It’s already quite a while ago since I visited the Deutsches Jagd- und Fischereimuseum, the German Hunting and Fishing Museum, in Munch. Even though I felt this is a really interesting place, I just did not make it to present the place to you. Here is – finally – my review.
German Hunting and Fishing Museum – Location & Admission
The museum is located right in the very heart of Munich, in the pedestrian zone / shopping area just a few steps away from the famous Marienplatz. Thus, listing all possibilities to get there easily would blow this posting. It is a short walk from the main station as well. However, if you are traveling through Munich, the public transport stops Karlsplatz (Stachus) and Marienplatz offer excellent connections, including S-Bahn commuter rail trains. The Karlsplatz (Stachus) stop has a wider variety of bus and tram connections as well – including Tram Line 19, which I featured in a designated posting.
The museum is opening daily from 9:30 to 17:00 hrs. Adult admission is 7 EUR. As the museum is located in a beautiful historic building, it is not barrier-free.
German Hunting and Fishing Museum – The Visit
The topic of the museum might sound like a perfect place for a boring and outdated – but the German Hunting and Fishing Museum is definitely not like that. There are quite a lot of interactive screens. Additionally, you received a plastic card, which allows you to adapt the information at the screens to your needs.The first section, Der Waldpfad (“The Forest Path”) introduces you to the typical species in German forests. For that reason, they have quite nice dioramas with stuffed animals.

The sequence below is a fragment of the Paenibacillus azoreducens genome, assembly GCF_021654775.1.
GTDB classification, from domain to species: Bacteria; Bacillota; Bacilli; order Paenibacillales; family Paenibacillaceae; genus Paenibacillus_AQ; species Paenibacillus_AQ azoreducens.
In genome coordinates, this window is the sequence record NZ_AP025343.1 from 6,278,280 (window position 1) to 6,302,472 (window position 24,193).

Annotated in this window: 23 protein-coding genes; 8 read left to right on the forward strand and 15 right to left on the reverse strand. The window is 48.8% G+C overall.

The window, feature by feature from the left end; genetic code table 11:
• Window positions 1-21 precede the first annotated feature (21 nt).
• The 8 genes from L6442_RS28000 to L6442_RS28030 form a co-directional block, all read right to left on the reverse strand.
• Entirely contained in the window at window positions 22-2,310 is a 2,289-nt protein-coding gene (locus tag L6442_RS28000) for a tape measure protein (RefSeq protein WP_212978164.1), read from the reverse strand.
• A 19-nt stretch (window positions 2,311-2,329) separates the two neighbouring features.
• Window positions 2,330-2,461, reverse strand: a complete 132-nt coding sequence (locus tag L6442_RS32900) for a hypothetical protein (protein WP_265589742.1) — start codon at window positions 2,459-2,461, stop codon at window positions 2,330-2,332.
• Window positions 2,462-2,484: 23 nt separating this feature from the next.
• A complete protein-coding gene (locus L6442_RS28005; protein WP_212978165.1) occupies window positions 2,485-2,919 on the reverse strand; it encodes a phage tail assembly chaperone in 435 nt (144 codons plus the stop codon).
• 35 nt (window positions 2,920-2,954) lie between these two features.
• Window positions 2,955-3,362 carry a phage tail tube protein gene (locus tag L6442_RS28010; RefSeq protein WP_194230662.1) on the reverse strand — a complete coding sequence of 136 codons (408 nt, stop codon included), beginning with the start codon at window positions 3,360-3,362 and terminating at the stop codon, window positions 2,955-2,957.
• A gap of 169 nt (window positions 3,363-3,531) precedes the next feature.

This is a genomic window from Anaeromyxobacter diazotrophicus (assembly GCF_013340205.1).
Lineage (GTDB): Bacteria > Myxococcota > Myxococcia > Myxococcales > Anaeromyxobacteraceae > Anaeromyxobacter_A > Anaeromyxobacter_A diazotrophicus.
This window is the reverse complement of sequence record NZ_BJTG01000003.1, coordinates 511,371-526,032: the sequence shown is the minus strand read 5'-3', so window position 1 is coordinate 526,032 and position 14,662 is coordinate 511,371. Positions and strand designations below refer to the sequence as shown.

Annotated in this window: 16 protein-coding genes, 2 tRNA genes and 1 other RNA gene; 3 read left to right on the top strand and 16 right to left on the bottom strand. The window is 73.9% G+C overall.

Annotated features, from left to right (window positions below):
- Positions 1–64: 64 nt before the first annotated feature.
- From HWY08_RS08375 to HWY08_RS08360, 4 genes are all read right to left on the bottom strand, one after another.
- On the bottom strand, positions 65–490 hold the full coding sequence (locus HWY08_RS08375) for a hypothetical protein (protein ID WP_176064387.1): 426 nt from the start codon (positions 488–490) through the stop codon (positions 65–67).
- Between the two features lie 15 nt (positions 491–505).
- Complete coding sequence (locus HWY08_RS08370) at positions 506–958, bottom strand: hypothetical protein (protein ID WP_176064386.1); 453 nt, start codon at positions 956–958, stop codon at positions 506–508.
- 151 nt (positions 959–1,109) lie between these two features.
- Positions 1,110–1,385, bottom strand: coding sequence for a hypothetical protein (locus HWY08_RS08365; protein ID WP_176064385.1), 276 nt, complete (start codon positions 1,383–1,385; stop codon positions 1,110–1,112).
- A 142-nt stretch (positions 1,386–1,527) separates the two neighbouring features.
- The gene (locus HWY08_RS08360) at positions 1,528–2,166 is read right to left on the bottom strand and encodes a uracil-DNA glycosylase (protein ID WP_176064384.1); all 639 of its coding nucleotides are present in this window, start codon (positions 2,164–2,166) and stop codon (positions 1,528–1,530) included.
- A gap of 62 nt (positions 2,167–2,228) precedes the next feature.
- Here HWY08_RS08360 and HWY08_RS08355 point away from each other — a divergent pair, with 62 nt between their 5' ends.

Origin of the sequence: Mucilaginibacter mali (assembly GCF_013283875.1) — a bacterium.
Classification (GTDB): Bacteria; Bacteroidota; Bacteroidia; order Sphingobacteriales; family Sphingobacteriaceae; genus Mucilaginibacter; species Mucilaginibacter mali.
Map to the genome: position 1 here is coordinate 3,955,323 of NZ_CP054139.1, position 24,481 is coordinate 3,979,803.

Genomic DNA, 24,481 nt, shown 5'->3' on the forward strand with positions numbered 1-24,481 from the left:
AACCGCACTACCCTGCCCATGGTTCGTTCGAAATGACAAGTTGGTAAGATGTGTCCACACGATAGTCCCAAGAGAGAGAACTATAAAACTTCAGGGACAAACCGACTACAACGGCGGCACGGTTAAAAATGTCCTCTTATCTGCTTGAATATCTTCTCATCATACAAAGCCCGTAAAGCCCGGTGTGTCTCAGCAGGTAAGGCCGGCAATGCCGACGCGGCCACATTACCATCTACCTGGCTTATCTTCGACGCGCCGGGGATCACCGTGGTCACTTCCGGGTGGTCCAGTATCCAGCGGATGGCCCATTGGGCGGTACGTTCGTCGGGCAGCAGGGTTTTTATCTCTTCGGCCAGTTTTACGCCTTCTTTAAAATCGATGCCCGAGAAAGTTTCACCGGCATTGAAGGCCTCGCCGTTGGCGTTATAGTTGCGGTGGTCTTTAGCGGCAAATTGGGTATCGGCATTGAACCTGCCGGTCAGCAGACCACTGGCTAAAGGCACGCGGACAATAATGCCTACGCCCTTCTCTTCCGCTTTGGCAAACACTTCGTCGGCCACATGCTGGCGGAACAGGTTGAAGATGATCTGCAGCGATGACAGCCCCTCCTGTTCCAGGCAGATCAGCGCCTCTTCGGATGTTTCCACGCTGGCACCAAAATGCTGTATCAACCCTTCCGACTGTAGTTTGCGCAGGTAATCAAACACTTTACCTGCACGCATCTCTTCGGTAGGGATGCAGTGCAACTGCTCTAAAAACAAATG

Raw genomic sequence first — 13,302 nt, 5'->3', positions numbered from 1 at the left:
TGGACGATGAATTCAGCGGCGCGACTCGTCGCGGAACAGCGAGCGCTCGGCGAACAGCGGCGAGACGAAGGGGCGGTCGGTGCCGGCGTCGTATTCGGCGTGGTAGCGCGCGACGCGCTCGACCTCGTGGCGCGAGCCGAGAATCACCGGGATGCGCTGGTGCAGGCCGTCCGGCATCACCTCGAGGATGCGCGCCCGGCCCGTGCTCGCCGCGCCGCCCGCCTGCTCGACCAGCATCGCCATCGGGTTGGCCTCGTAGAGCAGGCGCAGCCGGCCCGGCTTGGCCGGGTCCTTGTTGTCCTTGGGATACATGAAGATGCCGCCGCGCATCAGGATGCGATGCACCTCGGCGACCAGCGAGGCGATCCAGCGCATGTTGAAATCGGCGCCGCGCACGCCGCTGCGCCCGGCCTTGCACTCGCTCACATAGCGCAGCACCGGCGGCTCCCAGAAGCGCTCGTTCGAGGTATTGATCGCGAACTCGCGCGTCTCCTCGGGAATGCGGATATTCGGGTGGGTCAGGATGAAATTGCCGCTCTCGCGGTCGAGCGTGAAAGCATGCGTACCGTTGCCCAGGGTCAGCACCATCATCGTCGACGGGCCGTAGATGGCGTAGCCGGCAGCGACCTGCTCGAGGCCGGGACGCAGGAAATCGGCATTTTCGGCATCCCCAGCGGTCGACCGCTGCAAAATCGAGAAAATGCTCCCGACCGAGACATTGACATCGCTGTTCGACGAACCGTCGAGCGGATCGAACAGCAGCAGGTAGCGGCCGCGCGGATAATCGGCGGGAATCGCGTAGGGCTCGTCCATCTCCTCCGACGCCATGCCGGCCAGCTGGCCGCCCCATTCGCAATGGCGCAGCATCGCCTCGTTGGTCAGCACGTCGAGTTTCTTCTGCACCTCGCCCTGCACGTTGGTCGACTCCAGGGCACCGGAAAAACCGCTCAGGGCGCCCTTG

I personally enjoyed the second part of the visit, which dealt with life in the rivers and sea in Germany (and thus, with the fishing part of the museum). This section was really illustrative and was even very nice for kids. There were also some iPads which allowed you to point on the fish sculptures and get more information about the animals in display. By the way, most of the information is bilingual, i.e. you may choose between German and English. Of course, there is also a link to fishing as an activity, different techniques and also ecologic impacts.
The upper section of the museum dealt with the history of hunting and fishing. During my visit, they also had some special focus on the role of these activities during the Nazi era in Germany. In case you expect a hunting museum to be one-sided (like I partially expected), they absolutely surprised me and clearly brought up any painful subject related to it, especially in regards of propaganda and influencing the people. This section also holds some illustrative items towards the end of your visit.
German Hunting and Fishing Museum – Services
There is a small gift shop in the lobby area of the museum.
German Hunting and Fishing Museum – My View
I have been to Munich so often – but finally, I was really happy that I decided to have a look into this place. The Deusches Jagd- und Fischereimuseum is not boring at all, it is a very modern and well-presented place. If you just feel like educating yourself in a very different way while enjoying the heart of Munich, this one is indeed a good option. I even feel that this museum even had more potential if only they had more space.
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